September 15, 2014

Six Principles for Measuring and Communicating the Value of Your Faculty Development Center

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This is an era of rapid transformation and heightened opportunities for Faculty Development Centers (FDCs). There is a growing realization that faculty development can be a crucial component in addressing some of the most significant challenges facing higher education, including technology’s impact on teaching, reliance on part-time and distance faculty, and student success.


December 11, 2012

Top 12 Teaching and Learning Articles for 2012, part 1

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As another year draws to a close, the editorial team at Faculty Focus looks back on some of the top articles of the past year. Throughout 2012, we published approximately 250 articles. The articles covered a wide range of topics – from group work to online learning. In a two-part series, which will run today and Wednesday, we’re revealing the top 12 articles for 2012. Each article’s popularity ranking is based on a combination of the number of reader comments and social shares, e-newsletter open and click-thru rates, web traffic and other reader engagement metrics.


February 9, 2011

Defining Active Learning

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There’s a definitional “looseness” about many of the terms commonly used in higher education. I know, I’ve written about this in previous blogs, but when terms are bandied about assuming everybody defines them similarly, that’s a recipe for misunderstanding. Equally important, we can be using terms without having done the intellectual homework necessary to precisely understand their referents.


January 13, 2011

More on Students and Reading

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Last week’s “Sink or Skim” blog post on students and reading generated some comments! Yes! Thank you!

Dave shared his daily quizzing strategy which he describes as “brief but challenging.” His approach includes several noteworthy design features. First, before the quiz students can ask him about anything in the chapter this is unclear to them. Then they take the 10 question multiple-choice quiz. After that they retake the quiz in groups of three and their score is an average of the two quiz scores.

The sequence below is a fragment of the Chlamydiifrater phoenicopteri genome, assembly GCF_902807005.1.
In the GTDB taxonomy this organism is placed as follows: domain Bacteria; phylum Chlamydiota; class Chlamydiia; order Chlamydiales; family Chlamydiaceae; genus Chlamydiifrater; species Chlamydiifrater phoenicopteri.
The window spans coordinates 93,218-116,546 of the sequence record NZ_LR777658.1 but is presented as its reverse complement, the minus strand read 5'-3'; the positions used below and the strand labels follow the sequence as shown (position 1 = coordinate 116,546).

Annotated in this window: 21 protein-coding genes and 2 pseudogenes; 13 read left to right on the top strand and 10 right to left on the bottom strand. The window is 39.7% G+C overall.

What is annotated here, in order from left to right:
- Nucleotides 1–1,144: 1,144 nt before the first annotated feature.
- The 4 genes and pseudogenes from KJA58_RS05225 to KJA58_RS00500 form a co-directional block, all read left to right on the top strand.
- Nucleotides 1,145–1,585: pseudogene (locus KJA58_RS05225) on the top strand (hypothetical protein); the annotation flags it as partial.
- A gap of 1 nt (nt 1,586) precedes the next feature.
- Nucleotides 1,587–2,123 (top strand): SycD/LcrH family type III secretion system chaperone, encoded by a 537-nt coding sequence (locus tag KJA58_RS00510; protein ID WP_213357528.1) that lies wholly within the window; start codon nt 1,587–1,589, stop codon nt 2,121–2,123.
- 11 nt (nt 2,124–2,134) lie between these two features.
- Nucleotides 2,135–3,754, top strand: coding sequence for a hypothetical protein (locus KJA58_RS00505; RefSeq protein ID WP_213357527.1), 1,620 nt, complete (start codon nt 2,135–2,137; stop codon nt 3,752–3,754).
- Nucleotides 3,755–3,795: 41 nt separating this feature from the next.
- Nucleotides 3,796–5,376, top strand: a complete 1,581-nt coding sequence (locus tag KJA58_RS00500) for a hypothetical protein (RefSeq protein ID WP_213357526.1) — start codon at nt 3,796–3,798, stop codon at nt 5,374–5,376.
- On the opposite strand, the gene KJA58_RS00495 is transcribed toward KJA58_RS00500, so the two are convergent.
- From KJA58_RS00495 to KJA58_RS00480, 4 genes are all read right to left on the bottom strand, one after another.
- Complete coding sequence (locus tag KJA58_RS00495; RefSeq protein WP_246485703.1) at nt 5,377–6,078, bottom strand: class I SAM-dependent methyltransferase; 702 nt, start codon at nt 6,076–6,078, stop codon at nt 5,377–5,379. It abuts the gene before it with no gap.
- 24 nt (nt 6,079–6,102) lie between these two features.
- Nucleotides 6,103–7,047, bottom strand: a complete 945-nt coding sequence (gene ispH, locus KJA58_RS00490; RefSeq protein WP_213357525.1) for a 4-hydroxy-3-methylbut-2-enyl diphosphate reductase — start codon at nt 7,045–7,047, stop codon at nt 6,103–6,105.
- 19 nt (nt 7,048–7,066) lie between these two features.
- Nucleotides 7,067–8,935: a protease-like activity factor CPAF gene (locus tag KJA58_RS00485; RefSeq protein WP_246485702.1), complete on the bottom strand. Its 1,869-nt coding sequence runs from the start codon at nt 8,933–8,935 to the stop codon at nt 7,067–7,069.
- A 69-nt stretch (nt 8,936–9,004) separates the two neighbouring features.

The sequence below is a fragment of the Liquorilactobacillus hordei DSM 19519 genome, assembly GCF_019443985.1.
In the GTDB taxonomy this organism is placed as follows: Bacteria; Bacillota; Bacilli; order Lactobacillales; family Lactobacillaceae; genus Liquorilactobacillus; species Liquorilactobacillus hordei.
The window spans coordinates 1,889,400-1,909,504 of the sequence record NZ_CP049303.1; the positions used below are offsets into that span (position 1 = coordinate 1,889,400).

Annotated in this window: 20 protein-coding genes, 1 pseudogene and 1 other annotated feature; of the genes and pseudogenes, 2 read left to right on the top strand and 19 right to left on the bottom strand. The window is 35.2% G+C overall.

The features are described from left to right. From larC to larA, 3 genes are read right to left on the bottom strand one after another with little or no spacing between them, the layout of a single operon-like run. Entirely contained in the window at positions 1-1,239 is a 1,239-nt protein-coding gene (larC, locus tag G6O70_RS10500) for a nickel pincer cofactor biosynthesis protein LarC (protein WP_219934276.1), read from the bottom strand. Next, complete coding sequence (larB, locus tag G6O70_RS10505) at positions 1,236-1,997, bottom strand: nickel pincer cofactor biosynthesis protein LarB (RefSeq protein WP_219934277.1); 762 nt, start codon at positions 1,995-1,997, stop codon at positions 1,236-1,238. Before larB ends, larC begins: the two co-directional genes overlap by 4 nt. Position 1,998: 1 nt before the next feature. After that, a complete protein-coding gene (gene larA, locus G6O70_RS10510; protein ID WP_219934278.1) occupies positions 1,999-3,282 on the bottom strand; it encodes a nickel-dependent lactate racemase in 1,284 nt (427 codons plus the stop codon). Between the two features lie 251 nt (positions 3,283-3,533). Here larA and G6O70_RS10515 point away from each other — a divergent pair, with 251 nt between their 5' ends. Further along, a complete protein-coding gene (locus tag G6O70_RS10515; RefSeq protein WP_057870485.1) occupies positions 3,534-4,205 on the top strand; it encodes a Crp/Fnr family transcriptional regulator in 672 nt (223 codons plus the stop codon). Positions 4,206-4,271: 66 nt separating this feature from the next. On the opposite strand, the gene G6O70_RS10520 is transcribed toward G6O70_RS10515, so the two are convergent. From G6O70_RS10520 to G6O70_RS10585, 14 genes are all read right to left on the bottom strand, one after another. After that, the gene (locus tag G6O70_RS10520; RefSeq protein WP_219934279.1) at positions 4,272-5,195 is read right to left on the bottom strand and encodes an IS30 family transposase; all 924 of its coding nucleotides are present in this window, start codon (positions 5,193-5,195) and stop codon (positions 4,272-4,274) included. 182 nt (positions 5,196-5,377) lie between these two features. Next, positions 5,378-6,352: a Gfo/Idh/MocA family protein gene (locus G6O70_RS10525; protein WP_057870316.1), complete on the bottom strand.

October 26, 2010

Developing Students’ Self-Directed Learning Skills

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Self-directed learning skills involve the ability to manage learning tasks without having them directed by others. They are skills necessary for effective lifelong learning and are one of many learning skills students are expected to develop in college. The expectation is that students will become self-directed learners as they mature and gain content knowledge. Here’s a study showing how students can become self-directed with explicit instruction.




May 20, 2010

Inquiry into the College Classroom

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Are our students learning? Are they developing? Are we having an impact? These questions are only a small sample of those that faculty ask before, during, and after each course that they teach. Faculty often attempt to answer such questions using the evidence they have—student remarks during class and office hours, student performance on examinations or homework assignments, student comments solicited via teaching evaluations, and their own classroom observations. While these forms of evidence can be useful, such informal assessments also can be misleading, particularly because they are generally not systematic or fully representative.


December 10, 2009

Making the Shift from Rhetoric to Performance

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Discussion of teaching and learning as an academic, scholarly endeavor has become an acceptable conversation on college campuses. A shift is beginning to take place whereby the scholarship of teaching and learning is now being taken seriously. We are making progress in higher education by making undergraduate education intentional, thus moving toward a learner-centered paradigm.


October 2, 2009

Understanding What You See Happening in Class

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While conducting a class, even though teachers may be doing all or most of the talking, students communicate important nonverbal messages. They communicate these messages through facial expressions, body postures, and how they say what they say, as well as what actions they do or the skills they attempt to perform. Both novice and expert teachers see the same student responses, but expert teachers see in those responses something very different than novices see.